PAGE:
Due to the illness of a family member, I have spent the vast majority of the past two years visiting many different hospitals. From Swift Current General in Saskatchewan to London Ontario’s Health Sciences Centres and St. Joseph’s, I’ve been there to attend to a loved one. While my experiences as a “family member” at all of these facilities were overwhelmingly good, I did learn a number of things about the ethics of healthcare from the view of the most affected parties – patients and their families.
One day as I passed the nurses’ station I was called back to the desk to answer a question: did I know if my loved one was an organ donor? I must admit that the question shook me up pretty badly, as I hadn’t seen the patient yet that day, and you always wonder how the person is doing. I feared this was a warning about what I was about to see. I had no clear notion of the person’s wishes, but lied and said that I did, with the new-found conviction that I would ask that very day. I broached the subject with my loved one, while never letting on about what provoked such a discussion. It turned out that I had a pretty good idea of what the person would want, with some small differences. All in all, I knew the person pretty well.
The health scare passed and I went on with my teaching and consulting work in the same hospitals that I had visited. During a class filled with surgical residents, we talked repeatedly about families and patients not being remotely close in their understandings of what should happen in the event of death or incapacitation. This, I learned, was an enormous source of stress to the surgical residents as it was to their more-experienced supervisors.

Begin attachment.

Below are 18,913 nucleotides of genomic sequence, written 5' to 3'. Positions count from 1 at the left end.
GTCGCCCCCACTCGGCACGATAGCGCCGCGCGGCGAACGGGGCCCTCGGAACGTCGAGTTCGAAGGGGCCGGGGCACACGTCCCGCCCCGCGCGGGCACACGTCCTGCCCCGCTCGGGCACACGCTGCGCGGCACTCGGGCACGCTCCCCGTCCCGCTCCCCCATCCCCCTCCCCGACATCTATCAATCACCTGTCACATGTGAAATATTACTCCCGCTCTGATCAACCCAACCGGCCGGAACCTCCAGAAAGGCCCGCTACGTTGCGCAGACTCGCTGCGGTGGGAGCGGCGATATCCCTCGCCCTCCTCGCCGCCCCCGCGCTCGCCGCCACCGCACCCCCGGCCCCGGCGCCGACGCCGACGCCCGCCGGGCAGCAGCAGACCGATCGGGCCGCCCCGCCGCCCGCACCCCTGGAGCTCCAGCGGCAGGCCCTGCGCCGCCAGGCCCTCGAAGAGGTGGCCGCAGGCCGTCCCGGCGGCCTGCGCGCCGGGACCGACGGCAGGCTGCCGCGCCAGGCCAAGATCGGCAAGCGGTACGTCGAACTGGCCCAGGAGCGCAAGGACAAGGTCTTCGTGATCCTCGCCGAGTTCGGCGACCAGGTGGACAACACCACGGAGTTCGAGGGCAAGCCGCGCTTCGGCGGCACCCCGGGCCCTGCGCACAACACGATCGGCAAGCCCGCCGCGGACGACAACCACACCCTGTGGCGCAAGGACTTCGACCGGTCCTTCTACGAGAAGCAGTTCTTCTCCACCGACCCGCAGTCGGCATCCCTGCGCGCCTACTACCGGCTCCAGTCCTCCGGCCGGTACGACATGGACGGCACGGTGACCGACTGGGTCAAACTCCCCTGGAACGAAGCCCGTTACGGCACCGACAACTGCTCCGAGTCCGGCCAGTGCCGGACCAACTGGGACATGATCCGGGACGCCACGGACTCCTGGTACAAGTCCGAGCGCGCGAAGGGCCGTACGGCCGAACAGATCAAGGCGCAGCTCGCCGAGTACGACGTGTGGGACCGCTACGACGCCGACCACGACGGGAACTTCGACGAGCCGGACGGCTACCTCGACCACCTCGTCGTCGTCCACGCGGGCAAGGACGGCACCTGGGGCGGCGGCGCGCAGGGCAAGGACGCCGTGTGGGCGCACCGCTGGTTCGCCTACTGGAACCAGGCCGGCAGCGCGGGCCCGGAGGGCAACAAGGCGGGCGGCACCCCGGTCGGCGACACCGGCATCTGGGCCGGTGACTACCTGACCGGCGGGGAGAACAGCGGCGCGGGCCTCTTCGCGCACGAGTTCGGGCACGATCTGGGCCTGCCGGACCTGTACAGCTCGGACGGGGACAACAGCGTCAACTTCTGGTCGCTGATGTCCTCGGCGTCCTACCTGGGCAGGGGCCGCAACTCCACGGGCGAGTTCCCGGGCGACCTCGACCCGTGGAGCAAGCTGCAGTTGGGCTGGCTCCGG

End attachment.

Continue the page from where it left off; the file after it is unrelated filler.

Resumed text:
While much bioethical literature is focused on “Doctor do this, doctor don’t do that” (probably one of the reasons physicians can be unpleasant to “ethics people”), I have come to realize that improving the relationship is certainly a two-way street. So far, much of the ink spilled has justifiably been focused on changing the perception of physician supremacy over the patient. The rights of patients have enjoyed an enormous growth in the past 40 years, and for good reasons.
The downside is that not all patients are equipped to handle such freedom. Every class I teach to doctors and nurses is filled with endless anecdotes of wasted resources and workplace stress created by the lack of a few uncomfortable but necessary conversations. As the class progressed I blurted out “why don’t they ask patients if they have had the ‘end-of-life’ discussion before admitting them?” Sometimes, my blurts invoke wincing from my students. On this occasion, the supervising physicians and residents were overwhelmingly in favour of such an idea.
But how would such a thing happen? Would it be effective? Anyone who has been admitted to hospital knows the long checklist of things to answer. What would be prohibitive about adding a question such as “I have discussed my wishes (about organ donation, resuscitation, etc) with my alternate decision-maker in the event that I pass away or become unable to answer for myself – yes or no.” I’ll admit the statement isn’t Hemingway-esque, but with some additional revision, it could be a conversation starter. What if it only started conversations in 1 per cent of those who read it? I would contend that this would be a noticeable improvement for the patients and health care workers when these dilemmas emerge.